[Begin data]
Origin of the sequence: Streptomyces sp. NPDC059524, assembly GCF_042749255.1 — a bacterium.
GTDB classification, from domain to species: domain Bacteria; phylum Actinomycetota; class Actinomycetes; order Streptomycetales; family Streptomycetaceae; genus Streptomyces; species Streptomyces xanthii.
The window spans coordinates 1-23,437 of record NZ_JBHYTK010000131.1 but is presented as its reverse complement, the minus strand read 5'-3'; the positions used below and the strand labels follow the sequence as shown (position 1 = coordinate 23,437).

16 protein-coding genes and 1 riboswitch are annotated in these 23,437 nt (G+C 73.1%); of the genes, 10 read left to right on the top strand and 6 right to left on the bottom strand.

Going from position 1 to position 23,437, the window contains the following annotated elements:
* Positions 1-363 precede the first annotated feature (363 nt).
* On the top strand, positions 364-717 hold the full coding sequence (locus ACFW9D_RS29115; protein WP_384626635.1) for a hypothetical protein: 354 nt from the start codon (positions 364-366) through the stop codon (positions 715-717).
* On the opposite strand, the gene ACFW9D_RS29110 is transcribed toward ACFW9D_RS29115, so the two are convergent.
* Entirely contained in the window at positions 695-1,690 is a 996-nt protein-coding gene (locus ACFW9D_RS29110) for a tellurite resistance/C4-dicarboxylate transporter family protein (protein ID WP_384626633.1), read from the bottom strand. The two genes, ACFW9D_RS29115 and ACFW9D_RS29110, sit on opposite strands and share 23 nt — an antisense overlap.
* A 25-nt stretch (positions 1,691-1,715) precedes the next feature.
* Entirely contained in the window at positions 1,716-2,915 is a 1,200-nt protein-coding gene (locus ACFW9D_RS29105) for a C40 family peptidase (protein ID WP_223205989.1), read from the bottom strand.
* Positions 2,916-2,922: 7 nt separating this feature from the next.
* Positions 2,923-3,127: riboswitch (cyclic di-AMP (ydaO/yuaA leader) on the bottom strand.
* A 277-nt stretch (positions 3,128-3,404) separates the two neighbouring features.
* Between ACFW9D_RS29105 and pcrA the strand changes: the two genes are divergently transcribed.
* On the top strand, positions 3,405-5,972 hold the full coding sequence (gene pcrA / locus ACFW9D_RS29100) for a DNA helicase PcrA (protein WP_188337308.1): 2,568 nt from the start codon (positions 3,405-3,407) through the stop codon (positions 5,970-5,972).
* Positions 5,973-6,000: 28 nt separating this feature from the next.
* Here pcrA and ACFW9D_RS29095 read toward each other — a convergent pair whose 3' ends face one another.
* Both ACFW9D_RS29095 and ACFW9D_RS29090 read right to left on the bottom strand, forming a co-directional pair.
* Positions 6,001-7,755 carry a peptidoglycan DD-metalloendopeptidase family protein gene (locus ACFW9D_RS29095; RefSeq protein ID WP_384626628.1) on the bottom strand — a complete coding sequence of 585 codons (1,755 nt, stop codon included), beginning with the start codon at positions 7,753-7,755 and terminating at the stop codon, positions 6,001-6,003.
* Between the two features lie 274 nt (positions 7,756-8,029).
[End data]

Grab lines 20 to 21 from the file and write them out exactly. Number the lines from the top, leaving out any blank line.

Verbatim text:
* Positions 6,001-7,755 carry a peptidoglycan DD-metalloendopeptidase family protein gene (locus ACFW9D_RS29095; RefSeq protein ID WP_384626628.1) on the bottom strand — a complete coding sequence of 585 codons (1,755 nt, stop codon included), beginning with the start codon at positions 7,753-7,755 and terminating at the stop codon, positions 6,001-6,003.
* Between the two features lie 274 nt (positions 7,756-8,029).